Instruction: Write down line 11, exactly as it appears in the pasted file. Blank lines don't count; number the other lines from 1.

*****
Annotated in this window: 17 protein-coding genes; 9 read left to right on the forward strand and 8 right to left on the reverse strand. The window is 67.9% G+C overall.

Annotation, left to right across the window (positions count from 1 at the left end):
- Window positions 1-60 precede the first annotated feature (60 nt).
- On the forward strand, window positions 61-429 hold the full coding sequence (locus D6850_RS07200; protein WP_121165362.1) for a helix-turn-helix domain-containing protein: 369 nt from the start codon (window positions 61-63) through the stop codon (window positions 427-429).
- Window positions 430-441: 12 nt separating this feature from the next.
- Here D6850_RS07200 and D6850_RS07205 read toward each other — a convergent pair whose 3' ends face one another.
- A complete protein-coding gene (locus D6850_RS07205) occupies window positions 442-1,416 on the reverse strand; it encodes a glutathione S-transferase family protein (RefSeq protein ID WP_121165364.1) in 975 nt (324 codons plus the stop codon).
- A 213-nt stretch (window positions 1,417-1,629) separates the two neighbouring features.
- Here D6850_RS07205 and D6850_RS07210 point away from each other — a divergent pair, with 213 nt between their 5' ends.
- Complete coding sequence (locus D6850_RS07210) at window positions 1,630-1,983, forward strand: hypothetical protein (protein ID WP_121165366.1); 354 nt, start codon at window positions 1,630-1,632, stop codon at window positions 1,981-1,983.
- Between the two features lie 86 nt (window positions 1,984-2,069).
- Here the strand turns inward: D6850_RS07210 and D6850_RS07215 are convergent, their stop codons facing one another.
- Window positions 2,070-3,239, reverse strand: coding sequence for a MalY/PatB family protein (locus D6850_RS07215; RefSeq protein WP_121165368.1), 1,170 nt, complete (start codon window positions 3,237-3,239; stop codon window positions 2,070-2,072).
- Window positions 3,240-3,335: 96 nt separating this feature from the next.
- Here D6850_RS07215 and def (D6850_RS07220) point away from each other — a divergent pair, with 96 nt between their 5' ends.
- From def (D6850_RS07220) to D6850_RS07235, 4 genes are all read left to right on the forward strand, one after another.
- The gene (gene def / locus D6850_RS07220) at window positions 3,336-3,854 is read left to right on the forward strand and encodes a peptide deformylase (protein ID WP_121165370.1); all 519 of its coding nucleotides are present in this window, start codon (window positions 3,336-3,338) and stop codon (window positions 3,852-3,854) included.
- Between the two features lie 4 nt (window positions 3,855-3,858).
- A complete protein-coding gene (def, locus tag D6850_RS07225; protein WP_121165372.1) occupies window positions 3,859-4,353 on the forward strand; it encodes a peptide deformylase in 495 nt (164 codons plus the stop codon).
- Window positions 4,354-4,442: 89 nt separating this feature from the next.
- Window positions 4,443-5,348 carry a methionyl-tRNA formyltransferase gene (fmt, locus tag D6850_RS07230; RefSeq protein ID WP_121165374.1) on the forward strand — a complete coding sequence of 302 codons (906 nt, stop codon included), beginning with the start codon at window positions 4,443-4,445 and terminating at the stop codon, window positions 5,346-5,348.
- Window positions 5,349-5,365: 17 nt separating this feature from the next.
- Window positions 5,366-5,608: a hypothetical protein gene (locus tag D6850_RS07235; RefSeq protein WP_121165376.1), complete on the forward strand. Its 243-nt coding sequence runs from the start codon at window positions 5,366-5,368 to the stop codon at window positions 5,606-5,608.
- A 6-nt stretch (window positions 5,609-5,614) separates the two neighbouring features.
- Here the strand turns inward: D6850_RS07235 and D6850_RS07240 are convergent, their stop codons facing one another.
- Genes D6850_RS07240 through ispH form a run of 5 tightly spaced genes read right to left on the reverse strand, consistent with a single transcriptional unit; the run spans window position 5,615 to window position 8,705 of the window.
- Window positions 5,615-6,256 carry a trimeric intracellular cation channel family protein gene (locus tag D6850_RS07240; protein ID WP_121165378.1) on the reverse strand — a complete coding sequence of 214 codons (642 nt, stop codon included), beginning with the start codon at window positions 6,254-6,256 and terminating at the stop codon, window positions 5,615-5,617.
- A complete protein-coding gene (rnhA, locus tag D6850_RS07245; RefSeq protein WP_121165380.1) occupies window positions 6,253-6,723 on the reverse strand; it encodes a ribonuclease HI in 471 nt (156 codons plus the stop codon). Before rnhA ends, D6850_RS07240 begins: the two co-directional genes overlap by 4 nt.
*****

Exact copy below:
- Between the two features lie 86 nt (window positions 1,984-2,069).